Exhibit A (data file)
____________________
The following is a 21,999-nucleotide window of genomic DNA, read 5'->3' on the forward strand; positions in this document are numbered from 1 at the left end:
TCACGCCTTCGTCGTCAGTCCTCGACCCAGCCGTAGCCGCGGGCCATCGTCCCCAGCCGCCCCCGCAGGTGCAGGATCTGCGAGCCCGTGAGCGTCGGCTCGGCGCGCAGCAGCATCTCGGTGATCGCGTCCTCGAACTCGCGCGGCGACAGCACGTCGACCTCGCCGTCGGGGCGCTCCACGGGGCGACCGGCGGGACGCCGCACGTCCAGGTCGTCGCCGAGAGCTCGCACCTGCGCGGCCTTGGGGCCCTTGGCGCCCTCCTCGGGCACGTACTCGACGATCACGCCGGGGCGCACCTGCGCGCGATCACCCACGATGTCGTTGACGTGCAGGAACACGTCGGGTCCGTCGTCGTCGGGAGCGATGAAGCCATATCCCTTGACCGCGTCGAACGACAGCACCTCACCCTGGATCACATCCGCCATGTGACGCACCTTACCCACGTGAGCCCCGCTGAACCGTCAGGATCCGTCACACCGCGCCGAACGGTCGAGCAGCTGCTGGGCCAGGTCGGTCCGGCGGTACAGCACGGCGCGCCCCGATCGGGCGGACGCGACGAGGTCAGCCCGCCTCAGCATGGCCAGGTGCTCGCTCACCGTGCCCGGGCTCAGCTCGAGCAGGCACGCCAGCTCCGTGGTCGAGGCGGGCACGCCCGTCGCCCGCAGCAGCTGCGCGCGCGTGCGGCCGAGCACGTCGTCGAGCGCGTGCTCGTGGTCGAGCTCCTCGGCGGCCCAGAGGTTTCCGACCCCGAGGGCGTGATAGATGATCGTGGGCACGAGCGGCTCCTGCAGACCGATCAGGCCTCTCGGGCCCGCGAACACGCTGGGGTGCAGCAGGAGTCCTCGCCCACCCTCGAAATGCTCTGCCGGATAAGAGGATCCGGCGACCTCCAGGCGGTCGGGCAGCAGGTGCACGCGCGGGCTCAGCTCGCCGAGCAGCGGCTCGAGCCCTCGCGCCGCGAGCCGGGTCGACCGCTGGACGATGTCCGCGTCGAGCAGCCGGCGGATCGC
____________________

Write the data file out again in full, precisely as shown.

The following is a 21,999-nucleotide window of genomic DNA, read 5'->3' on the forward strand; positions in this document are numbered from 1 at the left end:
TCACGCCTTCGTCGTCAGTCCTCGACCCAGCCGTAGCCGCGGGCCATCGTCCCCAGCCGCCCCCGCAGGTGCAGGATCTGCGAGCCCGTGAGCGTCGGCTCGGCGCGCAGCAGCATCTCGGTGATCGCGTCCTCGAACTCGCGCGGCGACAGCACGTCGACCTCGCCGTCGGGGCGCTCCACGGGGCGACCGGCGGGACGCCGCACGTCCAGGTCGTCGCCGAGAGCTCGCACCTGCGCGGCCTTGGGGCCCTTGGCGCCCTCCTCGGGCACGTACTCGACGATCACGCCGGGGCGCACCTGCGCGCGATCACCCACGATGTCGTTGACGTGCAGGAACACGTCGGGTCCGTCGTCGTCGGGAGCGATGAAGCCATATCCCTTGACCGCGTCGAACGACAGCACCTCACCCTGGATCACATCCGCCATGTGACGCACCTTACCCACGTGAGCCCCGCTGAACCGTCAGGATCCGTCACACCGCGCCGAACGGTCGAGCAGCTGCTGGGCCAGGTCGGTCCGGCGGTACAGCACGGCGCGCCCCGATCGGGCGGACGCGACGAGGTCAGCCCGCCTCAGCATGGCCAGGTGCTCGCTCACCGTGCCCGGGCTCAGCTCGAGCAGGCACGCCAGCTCCGTGGTCGAGGCGGGCACGCCCGTCGCCCGCAGCAGCTGCGCGCGCGTGCGGCCGAGCACGTCGTCGAGCGCGTGCTCGTGGTCGAGCTCCTCGGCGGCCCAGAGGTTTCCGACCCCGAGGGCGTGATAGATGATCGTGGGCACGAGCGGCTCCTGCAGACCGATCAGGCCTCTCGGGCCCGCGAACACGCTGGGGTGCAGCAGGAGTCCTCGCCCACCCTCGAAATGCTCTGCCGGATAAGAGGATCCGGCGACCTCCAGGCGGTCGGGCAGCAGGTGCACGCGCGGGCTCAGCTCGCCGAGCAGCGGCTCGAGCCCTCGCGCCGCGAGCCGGGTCGACCGCTGGACGATGTCCGCGTCGAGCAGCCGGCGGATCGC